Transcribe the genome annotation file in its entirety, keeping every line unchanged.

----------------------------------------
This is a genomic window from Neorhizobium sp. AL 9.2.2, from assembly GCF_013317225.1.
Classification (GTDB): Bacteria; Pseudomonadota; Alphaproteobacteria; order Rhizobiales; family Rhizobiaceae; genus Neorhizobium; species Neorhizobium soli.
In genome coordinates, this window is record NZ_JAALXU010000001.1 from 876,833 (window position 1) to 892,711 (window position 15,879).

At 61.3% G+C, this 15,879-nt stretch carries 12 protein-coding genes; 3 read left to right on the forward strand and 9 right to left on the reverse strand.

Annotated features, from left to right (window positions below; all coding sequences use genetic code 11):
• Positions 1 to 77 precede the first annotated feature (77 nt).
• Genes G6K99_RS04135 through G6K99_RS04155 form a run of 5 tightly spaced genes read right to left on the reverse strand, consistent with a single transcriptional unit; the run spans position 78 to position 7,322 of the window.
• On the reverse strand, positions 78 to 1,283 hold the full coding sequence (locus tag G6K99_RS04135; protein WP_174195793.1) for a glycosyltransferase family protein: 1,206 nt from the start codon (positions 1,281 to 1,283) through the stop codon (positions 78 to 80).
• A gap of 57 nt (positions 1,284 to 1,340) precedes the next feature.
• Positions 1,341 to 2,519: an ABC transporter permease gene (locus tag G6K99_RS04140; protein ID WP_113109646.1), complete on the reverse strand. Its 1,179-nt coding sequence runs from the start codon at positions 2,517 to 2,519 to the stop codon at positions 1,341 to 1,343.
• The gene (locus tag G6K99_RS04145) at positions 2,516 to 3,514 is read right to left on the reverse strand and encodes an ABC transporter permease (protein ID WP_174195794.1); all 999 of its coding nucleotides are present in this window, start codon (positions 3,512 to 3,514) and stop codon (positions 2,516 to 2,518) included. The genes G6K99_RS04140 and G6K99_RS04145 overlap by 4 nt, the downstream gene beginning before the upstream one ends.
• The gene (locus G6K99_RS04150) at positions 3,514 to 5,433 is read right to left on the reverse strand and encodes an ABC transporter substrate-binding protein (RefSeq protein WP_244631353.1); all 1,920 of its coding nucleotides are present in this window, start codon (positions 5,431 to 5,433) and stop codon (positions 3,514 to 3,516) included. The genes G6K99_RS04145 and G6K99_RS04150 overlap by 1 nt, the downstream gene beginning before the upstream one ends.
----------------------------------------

This is a genomic window from Neorhizobium sp. AL 9.2.2, from assembly GCF_013317225.1.
Classification (GTDB): Bacteria; Pseudomonadota; Alphaproteobacteria; order Rhizobiales; family Rhizobiaceae; genus Neorhizobium; species Neorhizobium soli.
In genome coordinates, this window is record NZ_JAALXU010000001.1 from 876,833 (window position 1) to 892,711 (window position 15,879).

At 61.3% G+C, this 15,879-nt stretch carries 12 protein-coding genes; 3 read left to right on the forward strand and 9 right to left on the reverse strand.

Annotated features, from left to right (window positions below; all coding sequences use genetic code 11):
• Positions 1 to 77 precede the first annotated feature (77 nt).
• Genes G6K99_RS04135 through G6K99_RS04155 form a run of 5 tightly spaced genes read right to left on the reverse strand, consistent with a single transcriptional unit; the run spans position 78 to position 7,322 of the window.
• On the reverse strand, positions 78 to 1,283 hold the full coding sequence (locus tag G6K99_RS04135; protein WP_174195793.1) for a glycosyltransferase family protein: 1,206 nt from the start codon (positions 1,281 to 1,283) through the stop codon (positions 78 to 80).
• A gap of 57 nt (positions 1,284 to 1,340) precedes the next feature.
• Positions 1,341 to 2,519: an ABC transporter permease gene (locus tag G6K99_RS04140; protein ID WP_113109646.1), complete on the reverse strand. Its 1,179-nt coding sequence runs from the start codon at positions 2,517 to 2,519 to the stop codon at positions 1,341 to 1,343.
• The gene (locus tag G6K99_RS04145) at positions 2,516 to 3,514 is read right to left on the reverse strand and encodes an ABC transporter permease (protein ID WP_174195794.1); all 999 of its coding nucleotides are present in this window, start codon (positions 3,512 to 3,514) and stop codon (positions 2,516 to 2,518) included. The genes G6K99_RS04140 and G6K99_RS04145 overlap by 4 nt, the downstream gene beginning before the upstream one ends.
• The gene (locus G6K99_RS04150) at positions 3,514 to 5,433 is read right to left on the reverse strand and encodes an ABC transporter substrate-binding protein (RefSeq protein WP_244631353.1); all 1,920 of its coding nucleotides are present in this window, start codon (positions 5,431 to 5,433) and stop codon (positions 3,514 to 3,516) included. The genes G6K99_RS04145 and G6K99_RS04150 overlap by 1 nt, the downstream gene beginning before the upstream one ends.